The last time Belichick and the Patriots submitted rules proposals, at the league meetings in 2015, they had three: They wanted to 1) make every play reviewable, 2) place fixed cameras on boundary lines, and 3) place extra-point attempts at the 15-yard line. 

The third eventually became a reality. The others seem to have fallen on deaf ears.

The first was back up for a vote this year, proposed jointly by Buffalo and Seattle, but did not pass. The second failed two years ago and drew special attention when Belichick suggested that the billionaires running the league could hold a bake sale to raise funds for the additional equipment.

Reports: Patriots among NFL teams taking a look at Manziel

File photo

Reports: Patriots among NFL teams taking a look at Manziel

Johnny Manziel said 10 days ago, "I'd go to New England in a heartbeat," when asked about the Patriots as a potential landing spot.

That seemed like wishful thinking at the time, but they're taking a look at him...along with 12 other NFL teams, according to ESPN's Eric Williams.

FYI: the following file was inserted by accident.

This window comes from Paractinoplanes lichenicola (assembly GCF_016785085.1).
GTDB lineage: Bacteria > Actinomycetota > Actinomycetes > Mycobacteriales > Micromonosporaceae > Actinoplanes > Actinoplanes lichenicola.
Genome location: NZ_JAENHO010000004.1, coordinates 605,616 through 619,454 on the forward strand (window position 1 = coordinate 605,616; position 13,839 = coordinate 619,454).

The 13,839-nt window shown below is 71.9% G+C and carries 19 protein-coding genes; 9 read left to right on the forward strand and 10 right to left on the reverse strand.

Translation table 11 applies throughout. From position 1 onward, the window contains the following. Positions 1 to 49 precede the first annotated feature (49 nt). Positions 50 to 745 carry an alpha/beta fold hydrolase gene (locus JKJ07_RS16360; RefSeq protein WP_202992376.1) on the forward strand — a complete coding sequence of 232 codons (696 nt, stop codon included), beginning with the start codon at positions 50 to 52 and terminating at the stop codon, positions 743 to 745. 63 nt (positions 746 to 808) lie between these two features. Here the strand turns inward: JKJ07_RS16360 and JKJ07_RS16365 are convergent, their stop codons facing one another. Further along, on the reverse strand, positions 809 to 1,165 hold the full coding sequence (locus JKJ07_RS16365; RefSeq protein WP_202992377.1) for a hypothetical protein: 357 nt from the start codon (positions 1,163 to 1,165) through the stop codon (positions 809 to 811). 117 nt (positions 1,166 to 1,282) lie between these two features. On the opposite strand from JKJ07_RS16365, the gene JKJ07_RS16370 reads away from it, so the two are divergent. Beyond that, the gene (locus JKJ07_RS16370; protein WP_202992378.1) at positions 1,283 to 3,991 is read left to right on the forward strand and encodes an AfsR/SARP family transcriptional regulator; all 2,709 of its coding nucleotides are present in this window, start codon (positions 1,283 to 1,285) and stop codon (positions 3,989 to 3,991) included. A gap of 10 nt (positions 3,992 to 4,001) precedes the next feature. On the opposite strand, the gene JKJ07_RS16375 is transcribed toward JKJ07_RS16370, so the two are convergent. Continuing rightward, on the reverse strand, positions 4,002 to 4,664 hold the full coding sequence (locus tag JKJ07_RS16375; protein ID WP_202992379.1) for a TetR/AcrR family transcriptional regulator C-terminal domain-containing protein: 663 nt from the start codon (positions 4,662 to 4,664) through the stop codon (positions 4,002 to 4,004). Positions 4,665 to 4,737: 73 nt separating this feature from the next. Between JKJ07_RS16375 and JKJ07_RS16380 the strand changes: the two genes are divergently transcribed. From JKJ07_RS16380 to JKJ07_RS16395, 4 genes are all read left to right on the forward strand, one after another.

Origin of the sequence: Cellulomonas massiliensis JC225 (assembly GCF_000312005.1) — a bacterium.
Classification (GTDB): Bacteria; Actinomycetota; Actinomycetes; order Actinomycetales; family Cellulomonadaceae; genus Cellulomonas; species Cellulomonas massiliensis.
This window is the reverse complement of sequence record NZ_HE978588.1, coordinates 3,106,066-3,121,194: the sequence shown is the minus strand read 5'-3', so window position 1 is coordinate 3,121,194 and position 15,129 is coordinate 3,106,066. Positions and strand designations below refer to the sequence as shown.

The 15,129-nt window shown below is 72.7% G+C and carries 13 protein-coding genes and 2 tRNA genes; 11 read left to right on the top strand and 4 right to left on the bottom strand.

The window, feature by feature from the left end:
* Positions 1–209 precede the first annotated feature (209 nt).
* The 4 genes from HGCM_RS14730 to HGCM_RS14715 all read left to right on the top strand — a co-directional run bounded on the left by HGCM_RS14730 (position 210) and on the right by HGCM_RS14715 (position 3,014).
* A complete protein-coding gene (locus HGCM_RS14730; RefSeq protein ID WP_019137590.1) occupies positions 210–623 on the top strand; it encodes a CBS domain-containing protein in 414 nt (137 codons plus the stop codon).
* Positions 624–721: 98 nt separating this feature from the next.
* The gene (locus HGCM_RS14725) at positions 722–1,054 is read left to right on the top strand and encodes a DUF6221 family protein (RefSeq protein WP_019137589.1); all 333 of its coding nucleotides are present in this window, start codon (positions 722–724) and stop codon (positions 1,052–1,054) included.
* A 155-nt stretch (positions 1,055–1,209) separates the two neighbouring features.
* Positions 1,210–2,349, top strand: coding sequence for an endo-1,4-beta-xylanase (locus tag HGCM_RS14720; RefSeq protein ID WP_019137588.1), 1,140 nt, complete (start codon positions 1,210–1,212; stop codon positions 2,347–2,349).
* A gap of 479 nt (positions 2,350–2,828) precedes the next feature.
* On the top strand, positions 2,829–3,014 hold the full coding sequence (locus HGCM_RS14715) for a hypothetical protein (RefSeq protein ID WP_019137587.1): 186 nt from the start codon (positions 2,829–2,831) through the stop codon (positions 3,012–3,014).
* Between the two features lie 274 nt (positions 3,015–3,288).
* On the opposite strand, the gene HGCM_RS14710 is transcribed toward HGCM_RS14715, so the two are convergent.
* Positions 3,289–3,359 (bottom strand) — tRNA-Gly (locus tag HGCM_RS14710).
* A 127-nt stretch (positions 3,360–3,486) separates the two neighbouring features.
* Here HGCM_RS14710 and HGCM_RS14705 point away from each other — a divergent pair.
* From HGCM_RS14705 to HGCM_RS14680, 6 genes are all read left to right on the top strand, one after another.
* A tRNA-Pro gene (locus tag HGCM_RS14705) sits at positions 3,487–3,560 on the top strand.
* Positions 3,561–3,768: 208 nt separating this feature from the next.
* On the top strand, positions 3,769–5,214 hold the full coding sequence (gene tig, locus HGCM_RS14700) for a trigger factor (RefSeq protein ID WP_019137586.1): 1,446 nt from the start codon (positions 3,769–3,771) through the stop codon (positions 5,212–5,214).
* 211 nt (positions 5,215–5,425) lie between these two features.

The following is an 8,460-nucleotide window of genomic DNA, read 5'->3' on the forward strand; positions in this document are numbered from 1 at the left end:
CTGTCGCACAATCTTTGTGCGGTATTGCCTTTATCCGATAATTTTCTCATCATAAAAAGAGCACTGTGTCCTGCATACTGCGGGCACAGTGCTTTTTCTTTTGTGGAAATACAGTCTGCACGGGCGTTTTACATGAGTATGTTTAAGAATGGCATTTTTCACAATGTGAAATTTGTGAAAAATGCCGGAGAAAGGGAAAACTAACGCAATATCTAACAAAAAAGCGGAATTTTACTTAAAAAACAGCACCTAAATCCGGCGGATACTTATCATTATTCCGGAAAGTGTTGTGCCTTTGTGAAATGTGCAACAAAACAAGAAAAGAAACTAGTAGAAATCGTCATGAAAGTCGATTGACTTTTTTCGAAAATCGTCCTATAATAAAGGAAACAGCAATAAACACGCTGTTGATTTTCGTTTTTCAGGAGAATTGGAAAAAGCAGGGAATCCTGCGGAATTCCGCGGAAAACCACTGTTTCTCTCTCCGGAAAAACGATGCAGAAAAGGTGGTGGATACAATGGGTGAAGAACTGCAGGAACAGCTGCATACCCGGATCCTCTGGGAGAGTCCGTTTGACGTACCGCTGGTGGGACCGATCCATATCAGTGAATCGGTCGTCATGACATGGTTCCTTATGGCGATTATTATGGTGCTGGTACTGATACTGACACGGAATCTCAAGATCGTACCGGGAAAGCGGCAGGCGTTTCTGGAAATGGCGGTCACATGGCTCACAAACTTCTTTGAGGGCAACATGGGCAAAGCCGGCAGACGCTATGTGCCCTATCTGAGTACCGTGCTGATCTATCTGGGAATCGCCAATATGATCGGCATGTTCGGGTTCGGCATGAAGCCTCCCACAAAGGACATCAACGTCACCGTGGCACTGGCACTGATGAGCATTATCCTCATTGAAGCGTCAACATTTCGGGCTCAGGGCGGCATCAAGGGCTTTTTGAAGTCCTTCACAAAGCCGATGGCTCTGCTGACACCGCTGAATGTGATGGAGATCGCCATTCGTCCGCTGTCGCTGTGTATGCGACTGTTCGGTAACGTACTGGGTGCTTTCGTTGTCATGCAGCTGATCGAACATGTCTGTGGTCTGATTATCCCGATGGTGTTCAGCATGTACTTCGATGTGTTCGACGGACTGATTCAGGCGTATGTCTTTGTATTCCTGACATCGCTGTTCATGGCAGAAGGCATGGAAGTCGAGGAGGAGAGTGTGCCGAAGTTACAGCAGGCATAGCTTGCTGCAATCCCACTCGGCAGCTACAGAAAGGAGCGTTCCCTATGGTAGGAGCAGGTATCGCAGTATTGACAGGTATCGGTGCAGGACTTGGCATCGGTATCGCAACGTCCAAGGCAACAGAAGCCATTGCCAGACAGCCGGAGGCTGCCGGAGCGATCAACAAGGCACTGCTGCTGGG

Tom Brady's current backup Brian Hoyer is, like Manziel, an ex-Cleveland Browns quarterback. Manziel would again be competing with Hoyer for the Pats' No. 2 job should New England take a chance on "Johnny Football", the 2012 Heisman Trophy winner from Texas A&M, who's been out of football the past two years because of substance abuse and emotional problems.

FOX Sports' Bruce Feldman had it at 12 teams watching Manziel work out at the University of San Diego and said the Patriots gave Manziel a weigh-in.


Patriots re-sign offensive tackle LaAdrian Waddle

Patriots re-sign offensive tackle LaAdrian Waddle